Edward Kay


Edward Kay is perhaps best known for his work as a writer on the CBC’s hit political satire, This Hour Has 22 Minutes, during its four most successful seasons. He became interested in writing for children after appearing as a guest speaker at a “special ed” school in Dartmouth, Nova Scotia, where he was asked to explain his role as a television comedy writer on 22 Minutes. After an hour of very agreeable and stimulating discussion with about a hundred children, he came away with a strong desire to write for such a thoughtful and receptive audience.

In response, Edward soon created his first children’s project, Olliver’s Adventures, an award-winning animated comedy series about a lovable but ADD-afflicted boy and his frenetically paced imaginary exploits. Edward has since written for more than a dozen animated series for children. Most recently, Edward co-created the darkly humorous animated series Jimmy Two Shoes, currently in production for Teletoon and Disney’s Jetix division.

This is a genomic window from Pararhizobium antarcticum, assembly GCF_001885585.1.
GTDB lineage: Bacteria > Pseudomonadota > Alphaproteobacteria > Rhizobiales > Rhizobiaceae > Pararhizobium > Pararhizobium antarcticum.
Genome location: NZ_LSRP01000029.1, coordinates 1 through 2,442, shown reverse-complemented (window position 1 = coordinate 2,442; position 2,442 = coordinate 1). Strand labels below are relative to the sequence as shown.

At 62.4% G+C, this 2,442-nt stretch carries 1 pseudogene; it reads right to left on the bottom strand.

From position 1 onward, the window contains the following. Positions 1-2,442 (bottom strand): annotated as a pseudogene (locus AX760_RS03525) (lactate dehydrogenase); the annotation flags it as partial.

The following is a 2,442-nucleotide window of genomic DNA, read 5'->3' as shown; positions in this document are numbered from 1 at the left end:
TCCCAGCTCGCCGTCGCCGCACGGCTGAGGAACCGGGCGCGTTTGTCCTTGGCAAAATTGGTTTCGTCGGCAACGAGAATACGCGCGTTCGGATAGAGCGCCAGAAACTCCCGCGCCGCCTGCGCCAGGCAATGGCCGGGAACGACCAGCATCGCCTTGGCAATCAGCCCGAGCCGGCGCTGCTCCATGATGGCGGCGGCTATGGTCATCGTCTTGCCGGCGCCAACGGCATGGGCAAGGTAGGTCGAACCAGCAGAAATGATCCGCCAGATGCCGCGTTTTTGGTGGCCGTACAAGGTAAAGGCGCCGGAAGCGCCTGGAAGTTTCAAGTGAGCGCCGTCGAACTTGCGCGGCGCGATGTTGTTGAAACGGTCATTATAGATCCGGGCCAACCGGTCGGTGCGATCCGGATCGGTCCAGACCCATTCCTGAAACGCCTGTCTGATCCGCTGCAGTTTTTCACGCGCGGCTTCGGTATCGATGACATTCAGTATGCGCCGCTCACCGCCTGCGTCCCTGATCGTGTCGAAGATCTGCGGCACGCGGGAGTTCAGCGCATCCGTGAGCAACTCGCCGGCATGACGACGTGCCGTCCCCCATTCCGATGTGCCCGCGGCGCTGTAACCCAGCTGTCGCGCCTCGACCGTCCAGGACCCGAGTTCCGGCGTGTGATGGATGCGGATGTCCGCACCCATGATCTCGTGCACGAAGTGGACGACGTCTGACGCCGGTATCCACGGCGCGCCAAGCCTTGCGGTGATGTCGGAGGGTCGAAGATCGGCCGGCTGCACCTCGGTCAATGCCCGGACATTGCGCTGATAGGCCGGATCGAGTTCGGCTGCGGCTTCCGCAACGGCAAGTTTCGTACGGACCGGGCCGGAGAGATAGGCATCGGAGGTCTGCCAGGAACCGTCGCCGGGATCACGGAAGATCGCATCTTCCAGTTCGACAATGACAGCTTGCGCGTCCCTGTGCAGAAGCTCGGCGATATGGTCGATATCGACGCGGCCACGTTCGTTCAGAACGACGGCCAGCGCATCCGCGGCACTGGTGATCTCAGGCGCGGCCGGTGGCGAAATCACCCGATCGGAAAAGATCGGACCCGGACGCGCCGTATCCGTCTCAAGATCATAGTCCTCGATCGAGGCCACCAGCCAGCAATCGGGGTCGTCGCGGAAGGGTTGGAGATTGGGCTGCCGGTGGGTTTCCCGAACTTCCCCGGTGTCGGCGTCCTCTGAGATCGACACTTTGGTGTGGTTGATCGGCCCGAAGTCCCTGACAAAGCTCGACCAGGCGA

Edward’s television writing has garnered him numerous awards and nominations, including three Gemini Awards, three Canadian Comedy Awards, and a Canadian Screenwriting Award. Edward has also written for a large number of print publications, including The Globe and Mail, Report on Business Magazine, Quill & Quire, Canadian Geographic, Equinox, Eye Weekly, and received two National Magazine Award Honourable Mentions for his articles.

Born in Ottawa and raised in Montreal, Edward has also lived in Halifax and Vancouver. He now lives in Toronto with his daughter. STAR Academy is his first novel.

More information about Edward Kay can be found on his website: edwardkay.net

Forthcoming

Battle of the Atlantic Scholastic Canada
Small Matter (Nerd Corps Entertainment)

Series Fiction

Dark Secrets Four kid geniuses must outfox the world’s richest man before he misuses their work. The action-packed sequel to STAR Academy.
(Doubleday Canada, 2011)
S.T.A.R Academy Nothing at the Superior Thinking and Advanced Research Academy is as it seems — and Amanda Forsythe, its newest, brightest student, is about to discover why.
(Doubleday Canada, 2009)